It has been 10 years since the ASEAN Concord II spelled out ASEAN’s strong commitment to establish an ASEAN Economic Community (AEC) by 2015 which was guided by the AEC 2015 Blueprint. Post-2015, we are now in the AEC 2025 Blueprint. While retaining most of its key visions in the earlier blueprint, one significant difference is the re-describing of headings and sub-headings as “necessary implementations rather than as aspirational phrases”.
Single Market and Production Base is now A Highly Integrated and Cohesive Economy; free movement of goods is now trade in goods; and the like for services and investment; free movement of skilled labour is now facilitating movement of skilled labour and business visitors; while freer flow of capital is now financial integration, financial inclusion, and financial stability. It seems that reality has set in.
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The launching of the AEC 2015 was hailed as a game-changer for the region. The common narrative then was that ASEAN was to be the EU of Asia. ASEAN did, after all paint a picture of a common market with the taglines of “single market” and “free movement of goods, services, investment and skilled labour”. AEC 2025, however, seems to pull back from the vision of realizing a common market.
This is reflected on the ground. Take the free movement of skilled labour in Malaysia for example. Malaysian companies have to fulfill certain criteria before being able to hire a skilled foreign national: minimum paid-up capital, type of company and priority of economic sector are among those criteria. Moreover, these conditions apply to both non-ASEAN and ASEAN citizens alike. In other words, being from ASEAN is insignificant when it comes to hiring policies.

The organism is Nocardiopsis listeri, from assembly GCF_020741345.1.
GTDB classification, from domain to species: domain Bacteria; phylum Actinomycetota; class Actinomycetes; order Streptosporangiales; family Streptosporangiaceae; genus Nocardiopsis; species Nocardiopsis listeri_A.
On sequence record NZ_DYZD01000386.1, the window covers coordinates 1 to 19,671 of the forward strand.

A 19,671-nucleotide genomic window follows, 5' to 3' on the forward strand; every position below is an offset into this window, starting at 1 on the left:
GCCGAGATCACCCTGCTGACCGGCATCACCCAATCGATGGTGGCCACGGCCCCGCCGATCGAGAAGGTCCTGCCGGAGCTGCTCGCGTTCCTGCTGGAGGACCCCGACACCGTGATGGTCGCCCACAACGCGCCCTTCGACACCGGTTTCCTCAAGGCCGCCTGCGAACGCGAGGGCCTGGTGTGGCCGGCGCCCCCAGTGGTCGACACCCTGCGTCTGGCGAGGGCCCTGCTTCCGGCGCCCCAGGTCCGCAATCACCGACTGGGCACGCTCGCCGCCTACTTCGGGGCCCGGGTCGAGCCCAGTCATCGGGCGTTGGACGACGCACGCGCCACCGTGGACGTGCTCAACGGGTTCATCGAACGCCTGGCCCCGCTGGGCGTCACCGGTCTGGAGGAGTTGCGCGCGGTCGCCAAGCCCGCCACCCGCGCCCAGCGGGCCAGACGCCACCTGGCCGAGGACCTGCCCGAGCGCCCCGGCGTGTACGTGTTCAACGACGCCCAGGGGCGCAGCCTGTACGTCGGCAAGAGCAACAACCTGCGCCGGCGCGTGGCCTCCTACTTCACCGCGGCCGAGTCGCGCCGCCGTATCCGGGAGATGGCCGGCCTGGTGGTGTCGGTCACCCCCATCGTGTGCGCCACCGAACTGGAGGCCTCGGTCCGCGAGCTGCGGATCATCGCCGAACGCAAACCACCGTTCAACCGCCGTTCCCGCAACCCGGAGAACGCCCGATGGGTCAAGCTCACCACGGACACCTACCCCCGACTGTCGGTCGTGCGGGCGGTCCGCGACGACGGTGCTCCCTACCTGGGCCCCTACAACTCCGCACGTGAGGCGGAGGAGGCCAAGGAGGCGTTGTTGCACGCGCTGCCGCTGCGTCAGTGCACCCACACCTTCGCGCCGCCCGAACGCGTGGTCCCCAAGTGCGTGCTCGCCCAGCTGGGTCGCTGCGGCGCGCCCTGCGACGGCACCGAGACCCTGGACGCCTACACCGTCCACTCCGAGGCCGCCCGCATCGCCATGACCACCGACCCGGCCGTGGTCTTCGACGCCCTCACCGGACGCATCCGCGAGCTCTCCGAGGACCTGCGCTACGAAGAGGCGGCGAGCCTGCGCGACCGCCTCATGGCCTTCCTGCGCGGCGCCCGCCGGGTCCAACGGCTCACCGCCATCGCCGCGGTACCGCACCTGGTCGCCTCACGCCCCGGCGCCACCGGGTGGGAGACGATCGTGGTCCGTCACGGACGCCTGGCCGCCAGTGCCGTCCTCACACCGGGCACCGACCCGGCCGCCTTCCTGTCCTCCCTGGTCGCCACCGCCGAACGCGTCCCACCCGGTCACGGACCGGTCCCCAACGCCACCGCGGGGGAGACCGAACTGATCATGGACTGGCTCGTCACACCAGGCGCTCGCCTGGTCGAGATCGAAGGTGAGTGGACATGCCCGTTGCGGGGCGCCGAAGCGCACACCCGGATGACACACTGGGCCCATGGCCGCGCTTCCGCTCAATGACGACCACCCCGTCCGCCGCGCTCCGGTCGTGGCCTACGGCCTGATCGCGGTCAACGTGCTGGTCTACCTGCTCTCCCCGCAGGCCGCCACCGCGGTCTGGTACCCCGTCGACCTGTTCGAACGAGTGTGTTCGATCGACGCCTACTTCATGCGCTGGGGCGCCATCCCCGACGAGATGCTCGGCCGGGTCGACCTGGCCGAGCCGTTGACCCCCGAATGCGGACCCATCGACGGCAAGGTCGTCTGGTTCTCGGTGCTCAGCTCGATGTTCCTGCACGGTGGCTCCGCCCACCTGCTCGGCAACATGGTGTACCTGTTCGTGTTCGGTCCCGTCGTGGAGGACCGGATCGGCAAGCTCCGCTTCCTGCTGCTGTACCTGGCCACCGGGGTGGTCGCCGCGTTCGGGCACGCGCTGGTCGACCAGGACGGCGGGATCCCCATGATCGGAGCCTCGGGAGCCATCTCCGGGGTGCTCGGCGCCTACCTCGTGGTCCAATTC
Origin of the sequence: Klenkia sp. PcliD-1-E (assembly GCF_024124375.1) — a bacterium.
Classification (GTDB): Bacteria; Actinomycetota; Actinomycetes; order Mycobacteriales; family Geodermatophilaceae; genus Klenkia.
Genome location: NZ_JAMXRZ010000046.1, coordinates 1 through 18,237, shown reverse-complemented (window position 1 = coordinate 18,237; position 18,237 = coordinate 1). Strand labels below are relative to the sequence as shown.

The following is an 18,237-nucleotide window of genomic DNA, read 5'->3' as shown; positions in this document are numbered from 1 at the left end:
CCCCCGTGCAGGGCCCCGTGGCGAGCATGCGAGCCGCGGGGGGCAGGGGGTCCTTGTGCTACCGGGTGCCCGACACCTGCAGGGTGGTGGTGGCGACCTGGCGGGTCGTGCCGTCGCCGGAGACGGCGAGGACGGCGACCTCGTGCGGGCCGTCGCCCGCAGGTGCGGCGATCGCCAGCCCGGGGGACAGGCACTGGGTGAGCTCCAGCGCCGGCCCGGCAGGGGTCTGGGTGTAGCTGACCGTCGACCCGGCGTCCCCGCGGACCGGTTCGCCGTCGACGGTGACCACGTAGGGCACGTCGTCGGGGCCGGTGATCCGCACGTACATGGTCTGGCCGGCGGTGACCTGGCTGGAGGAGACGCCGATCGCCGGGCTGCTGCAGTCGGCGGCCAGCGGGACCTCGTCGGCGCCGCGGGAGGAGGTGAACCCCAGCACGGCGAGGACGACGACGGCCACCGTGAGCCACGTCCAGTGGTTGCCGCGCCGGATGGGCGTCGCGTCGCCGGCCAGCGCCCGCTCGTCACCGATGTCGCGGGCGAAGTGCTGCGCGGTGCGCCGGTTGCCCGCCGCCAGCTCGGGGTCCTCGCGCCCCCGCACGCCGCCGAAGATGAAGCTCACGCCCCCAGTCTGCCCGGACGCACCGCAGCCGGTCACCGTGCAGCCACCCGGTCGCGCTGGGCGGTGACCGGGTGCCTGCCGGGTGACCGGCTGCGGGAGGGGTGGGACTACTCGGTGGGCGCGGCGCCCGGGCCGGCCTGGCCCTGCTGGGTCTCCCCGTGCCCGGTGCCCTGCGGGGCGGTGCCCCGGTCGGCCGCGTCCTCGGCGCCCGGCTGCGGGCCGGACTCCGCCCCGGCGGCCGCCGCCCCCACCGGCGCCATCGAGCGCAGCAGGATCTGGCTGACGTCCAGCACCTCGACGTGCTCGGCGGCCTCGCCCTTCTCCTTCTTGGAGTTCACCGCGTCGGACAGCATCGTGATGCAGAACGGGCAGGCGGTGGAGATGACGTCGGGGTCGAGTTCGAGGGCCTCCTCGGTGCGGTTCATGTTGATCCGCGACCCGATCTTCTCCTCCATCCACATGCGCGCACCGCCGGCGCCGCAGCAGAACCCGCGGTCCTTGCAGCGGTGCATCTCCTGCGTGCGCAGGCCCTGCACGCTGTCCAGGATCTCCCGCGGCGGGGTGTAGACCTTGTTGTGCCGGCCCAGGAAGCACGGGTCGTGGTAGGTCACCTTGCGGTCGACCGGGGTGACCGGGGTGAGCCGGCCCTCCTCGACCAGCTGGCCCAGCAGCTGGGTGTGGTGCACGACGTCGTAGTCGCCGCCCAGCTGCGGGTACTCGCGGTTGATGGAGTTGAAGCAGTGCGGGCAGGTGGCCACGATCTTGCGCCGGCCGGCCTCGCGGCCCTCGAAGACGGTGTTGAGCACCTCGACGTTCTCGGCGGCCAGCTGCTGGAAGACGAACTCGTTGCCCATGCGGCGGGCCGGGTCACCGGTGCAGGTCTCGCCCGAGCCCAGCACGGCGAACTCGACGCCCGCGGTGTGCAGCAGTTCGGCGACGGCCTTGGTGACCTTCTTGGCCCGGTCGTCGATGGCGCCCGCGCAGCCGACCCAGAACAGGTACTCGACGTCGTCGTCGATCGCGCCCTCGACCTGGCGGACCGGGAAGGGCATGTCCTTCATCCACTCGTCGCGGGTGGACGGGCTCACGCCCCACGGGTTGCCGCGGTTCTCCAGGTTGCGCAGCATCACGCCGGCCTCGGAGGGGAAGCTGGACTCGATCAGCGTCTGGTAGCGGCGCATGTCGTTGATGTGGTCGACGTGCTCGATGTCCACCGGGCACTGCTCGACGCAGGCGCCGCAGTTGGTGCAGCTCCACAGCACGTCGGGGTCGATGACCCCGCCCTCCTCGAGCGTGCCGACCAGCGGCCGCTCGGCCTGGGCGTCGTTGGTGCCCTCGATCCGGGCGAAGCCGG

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The tone set in AEC 2025 is one that is more realistic albeit being a pullback from the AEC’s initial goal. It somewhat acknowledges that aligning from disparate national interests to aggregated regional interests is precarious given ASEAN’s non-interference policy – one which ASEAN is reluctant to forego.
The AEC is therefore in a state where it cannot yet clearly define what it is. On one hand, it is retreating away from a common market but on the other, insists on an integrated regional economy. At the moment, the AEC merely looks like a glorified free trade agreement (FTA) that is the culmination of selectively convenient policy choices with marginal commitment and limited effect.
Also read “ASEAN: The Quest For Economic Integration“
The answer to the question “what am I?” is crucial for the AEC and ASEAN as a whole. The concept of opportunity cost is of relevance here. The resources spent in pursuing a (failed) single market in the AEC 2015 Blueprint could have been better spent on another policy agenda to a more successful end.
Likewise, the absence of a clear definition as to what the AEC is in the 2025 Blueprint will again see ASEAN incurring huge opportunity costs. Only this time, the opportunity cost may prove too much to bear. In a time where global hegemony and economic systems are quickly being disrupted by a rise in protectionism and digitization, a strong ASEAN is needed now more than ever.
Certainly, ASEAN’s decision at this crossroad has the potential to thrust the region into the league of global elites. The alternative; feeble tales of the could haves in a region that once had such potential. At the core of this is the question “what am I?”, one that ASEAN has to answer, fast.
Timothy is passionate to see potential unlocked; that includes ASEAN. He is currently working in a state government think tank and is finding the balance between rigorous policy research and simple implementation strategies.
Disclaimer: All opinions expressed in this article are the author’s own and do not necessarily reflect the views of the ASEAN Economic Forum.